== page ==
Sunday, August 4, 2013

Secret Fasting - Private Struggles

Whenever you fast, don’t put on a gloomy face as the hypocrites do, for they neglect their appearance so that they will be noticed by men when they are fasting. Truly I say to you, they have their reward in full.  But you, when you fast, anoint your head and wash your face so that your fasting won’t be noticed by men, but by your Father who is in secret; and your Father who sees what is done in secret will reward you.  -  Matthew 6.16-18

Fasting is an interesting concept to some of us.  But even more interesting is the wide variety of understandings and misunderstandings held among God’s people.  If you don’t fully understand the concept, don’t feel too badly, there are lots of misconceptions about fasting and lots of bad teaching.  And this has always been the case. 

Before we get too far into fasting, however, let’s get the main lesson from Jesus here – the lesson he wants his disciples to live: fast secretly.  Again, Jesus’ command about fasting is: do it so that others don’t know.  Fast SO secretly … that you’ll even disguise yourself by primping a bit. 

One big temptation faced by all who attempt fasting is the temptation to receive attention from those around us.  If we are going to go without food - if we’re going to “suffer” voluntarily – we want others to know.  It’s an irresistible urge for some. 

Fasters want others to know that they’re doing something “holy” or “spiritual,” and they want others to refrain from tempting them.  And often, fasters want some leeway for their behavior.  Like when a smoker is quitting, they use their suffering as an excuse to misbehave, and others are expected to tip-toe around them and allow for their grouchy or rude disposition. 

I use smoking as an example, because I think Jesus’ teaching about fasting privately applies to many things other than missing meals. 

Ask yourself something simple: can you deal with a struggle - without grumbling, complaining, or putting on some kind of show?  Can you go without something – anything – and do so in a way that others won’t give you sympathy or excuse you for bad behavior?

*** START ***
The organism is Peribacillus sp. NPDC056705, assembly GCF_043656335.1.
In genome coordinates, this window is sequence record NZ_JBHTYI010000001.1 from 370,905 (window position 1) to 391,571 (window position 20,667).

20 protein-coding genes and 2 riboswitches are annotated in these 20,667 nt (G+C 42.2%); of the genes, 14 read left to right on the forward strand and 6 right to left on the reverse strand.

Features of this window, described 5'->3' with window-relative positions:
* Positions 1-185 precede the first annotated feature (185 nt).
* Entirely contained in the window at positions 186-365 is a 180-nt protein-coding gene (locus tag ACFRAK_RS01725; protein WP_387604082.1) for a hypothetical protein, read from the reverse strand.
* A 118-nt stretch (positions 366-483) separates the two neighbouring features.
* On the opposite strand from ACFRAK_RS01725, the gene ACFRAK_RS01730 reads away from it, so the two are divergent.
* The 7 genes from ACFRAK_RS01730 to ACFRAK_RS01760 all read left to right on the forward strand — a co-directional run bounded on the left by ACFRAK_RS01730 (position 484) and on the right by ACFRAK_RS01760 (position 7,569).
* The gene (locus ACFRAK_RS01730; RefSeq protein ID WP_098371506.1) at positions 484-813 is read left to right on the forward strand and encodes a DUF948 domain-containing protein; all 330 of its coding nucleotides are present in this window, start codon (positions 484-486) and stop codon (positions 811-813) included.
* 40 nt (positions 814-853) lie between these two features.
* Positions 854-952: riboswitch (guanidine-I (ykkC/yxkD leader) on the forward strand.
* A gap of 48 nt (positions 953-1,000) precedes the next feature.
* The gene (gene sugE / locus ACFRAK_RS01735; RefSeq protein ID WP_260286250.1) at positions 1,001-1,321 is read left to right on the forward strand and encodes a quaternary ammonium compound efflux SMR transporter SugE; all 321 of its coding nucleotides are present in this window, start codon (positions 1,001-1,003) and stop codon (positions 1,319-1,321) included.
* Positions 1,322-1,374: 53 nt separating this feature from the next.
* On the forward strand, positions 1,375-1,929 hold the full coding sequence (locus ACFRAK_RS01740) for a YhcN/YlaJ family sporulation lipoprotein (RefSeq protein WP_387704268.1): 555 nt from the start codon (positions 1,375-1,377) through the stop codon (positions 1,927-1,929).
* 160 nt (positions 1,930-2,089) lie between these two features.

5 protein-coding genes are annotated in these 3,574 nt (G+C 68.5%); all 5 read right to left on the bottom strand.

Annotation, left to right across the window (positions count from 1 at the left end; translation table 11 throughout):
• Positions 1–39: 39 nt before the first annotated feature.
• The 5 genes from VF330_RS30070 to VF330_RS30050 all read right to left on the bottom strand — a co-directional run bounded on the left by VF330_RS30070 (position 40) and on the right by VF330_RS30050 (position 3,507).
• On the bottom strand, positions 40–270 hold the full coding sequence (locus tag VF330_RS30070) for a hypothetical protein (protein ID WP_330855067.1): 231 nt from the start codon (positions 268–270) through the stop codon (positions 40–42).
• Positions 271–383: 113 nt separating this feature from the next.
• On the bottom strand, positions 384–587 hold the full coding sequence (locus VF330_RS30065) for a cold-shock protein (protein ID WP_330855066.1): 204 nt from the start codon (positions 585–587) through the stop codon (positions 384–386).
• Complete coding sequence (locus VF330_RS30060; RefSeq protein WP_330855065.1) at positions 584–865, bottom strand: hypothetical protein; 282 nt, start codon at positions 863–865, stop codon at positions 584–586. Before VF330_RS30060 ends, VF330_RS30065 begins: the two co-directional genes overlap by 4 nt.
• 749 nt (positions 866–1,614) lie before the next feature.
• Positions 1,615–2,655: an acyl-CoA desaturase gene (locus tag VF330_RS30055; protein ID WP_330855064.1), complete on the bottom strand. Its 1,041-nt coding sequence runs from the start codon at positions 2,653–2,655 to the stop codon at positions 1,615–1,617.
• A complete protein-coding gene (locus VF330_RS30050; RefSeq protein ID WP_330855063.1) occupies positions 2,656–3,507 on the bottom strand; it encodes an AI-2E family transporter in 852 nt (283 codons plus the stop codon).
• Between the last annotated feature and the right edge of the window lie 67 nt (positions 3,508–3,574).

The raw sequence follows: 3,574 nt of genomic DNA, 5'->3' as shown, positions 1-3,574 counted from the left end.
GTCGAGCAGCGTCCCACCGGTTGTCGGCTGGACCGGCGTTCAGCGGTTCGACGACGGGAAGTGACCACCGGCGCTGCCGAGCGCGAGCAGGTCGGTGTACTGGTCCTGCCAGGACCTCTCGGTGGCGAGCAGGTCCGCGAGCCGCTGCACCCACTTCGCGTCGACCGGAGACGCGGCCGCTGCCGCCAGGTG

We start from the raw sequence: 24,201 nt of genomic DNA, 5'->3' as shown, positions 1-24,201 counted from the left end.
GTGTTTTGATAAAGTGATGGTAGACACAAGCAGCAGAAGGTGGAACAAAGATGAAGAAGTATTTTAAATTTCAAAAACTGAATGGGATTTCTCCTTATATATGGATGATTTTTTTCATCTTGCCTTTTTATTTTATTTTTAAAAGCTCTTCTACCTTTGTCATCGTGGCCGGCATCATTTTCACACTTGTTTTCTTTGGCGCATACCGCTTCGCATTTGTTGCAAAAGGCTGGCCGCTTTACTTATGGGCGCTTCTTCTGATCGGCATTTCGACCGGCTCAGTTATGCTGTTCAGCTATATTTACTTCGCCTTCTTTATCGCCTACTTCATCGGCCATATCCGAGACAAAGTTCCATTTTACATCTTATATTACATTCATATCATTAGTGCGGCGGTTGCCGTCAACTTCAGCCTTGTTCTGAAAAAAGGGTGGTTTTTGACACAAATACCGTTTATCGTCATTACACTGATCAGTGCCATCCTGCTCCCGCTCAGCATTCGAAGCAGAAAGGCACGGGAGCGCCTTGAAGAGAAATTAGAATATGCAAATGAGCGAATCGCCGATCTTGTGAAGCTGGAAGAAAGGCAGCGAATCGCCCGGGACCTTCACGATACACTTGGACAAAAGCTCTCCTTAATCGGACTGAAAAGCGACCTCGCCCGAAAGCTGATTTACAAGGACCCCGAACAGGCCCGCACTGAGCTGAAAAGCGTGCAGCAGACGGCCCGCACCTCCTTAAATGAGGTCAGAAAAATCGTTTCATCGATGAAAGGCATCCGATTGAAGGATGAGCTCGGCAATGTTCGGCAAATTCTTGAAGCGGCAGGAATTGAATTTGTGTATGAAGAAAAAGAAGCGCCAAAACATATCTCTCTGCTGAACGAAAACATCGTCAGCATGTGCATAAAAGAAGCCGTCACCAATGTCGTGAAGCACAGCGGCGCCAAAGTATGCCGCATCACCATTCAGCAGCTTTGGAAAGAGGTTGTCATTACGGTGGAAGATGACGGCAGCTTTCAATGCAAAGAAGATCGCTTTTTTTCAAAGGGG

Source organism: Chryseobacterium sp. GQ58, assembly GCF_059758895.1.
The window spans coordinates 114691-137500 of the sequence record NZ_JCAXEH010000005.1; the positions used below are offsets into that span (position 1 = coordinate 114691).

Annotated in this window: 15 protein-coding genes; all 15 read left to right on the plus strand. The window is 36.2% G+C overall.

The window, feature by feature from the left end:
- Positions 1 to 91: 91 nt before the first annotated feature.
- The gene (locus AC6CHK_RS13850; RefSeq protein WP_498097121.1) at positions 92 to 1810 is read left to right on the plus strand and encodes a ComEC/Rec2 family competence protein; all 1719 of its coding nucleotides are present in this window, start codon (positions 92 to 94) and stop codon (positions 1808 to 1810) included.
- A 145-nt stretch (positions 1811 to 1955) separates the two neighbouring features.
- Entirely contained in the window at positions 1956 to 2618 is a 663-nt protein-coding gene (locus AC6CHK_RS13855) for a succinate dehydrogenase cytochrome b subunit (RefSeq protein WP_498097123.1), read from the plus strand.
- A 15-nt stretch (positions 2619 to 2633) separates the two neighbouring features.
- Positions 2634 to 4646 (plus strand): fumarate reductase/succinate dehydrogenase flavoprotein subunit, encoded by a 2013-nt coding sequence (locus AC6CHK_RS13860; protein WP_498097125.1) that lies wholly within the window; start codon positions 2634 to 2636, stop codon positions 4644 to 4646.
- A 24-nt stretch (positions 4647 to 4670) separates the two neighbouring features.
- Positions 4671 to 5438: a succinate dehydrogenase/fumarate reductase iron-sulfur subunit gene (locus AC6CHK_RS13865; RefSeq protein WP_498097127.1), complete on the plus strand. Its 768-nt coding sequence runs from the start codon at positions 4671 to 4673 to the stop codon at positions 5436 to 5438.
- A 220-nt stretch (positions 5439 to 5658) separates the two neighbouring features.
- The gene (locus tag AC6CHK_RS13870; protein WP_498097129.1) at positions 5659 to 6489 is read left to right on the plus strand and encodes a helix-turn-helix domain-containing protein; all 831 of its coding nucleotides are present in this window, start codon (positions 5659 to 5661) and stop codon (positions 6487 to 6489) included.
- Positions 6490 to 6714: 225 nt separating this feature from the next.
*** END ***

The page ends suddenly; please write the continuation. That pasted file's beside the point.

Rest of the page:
We have lots of these difficulties, don’t we?  Trouble at work or school, challenges in marriage, hormonal issues, even the weather can be an excuse for us to be unloving, unkind, impolite and selfish.  Why do people need to know you’re suffering, struggling or fasting?  So you can get a hug, some sympathy, an excuse or some other kind of attention.  This attention-seeking behavior is so common, most people accept it as a fact of life.

The wealthier and safer the community, the more pervasive this phenomenon becomes.  In my community (Orange County, CA) it’s crazy.  People have become so accustomed to great healthcare, decent families, abundant food, fresh water and safety – any little thing becomes a “tragedy” – a calamity.  We are a people very unlikely to experience a deadly plague, famine, killer storms, war or holocaust.  Most of us are unnerved by a room that’s too hot or cold or a meal that’s a few minutes late or improperly seasoned.  Nothing is too small.  The mere loss of a pet can send some into depression, while others have a fit of rage over a scratch on their car.

This makes Jesus’ teaching on fasting especially valuable to we who are so blessed, for in fasting privately we can grow stronger, tougher, more resilient - without having disaster thrust upon us.  It’s a good thing for us, merely because it helps us to grow into someone who can at least understand that we’re not really “starving” just because we've missed a meal or two or even for a couple of days.  (Yes, there is a huge difference between genuine hunger and craving food)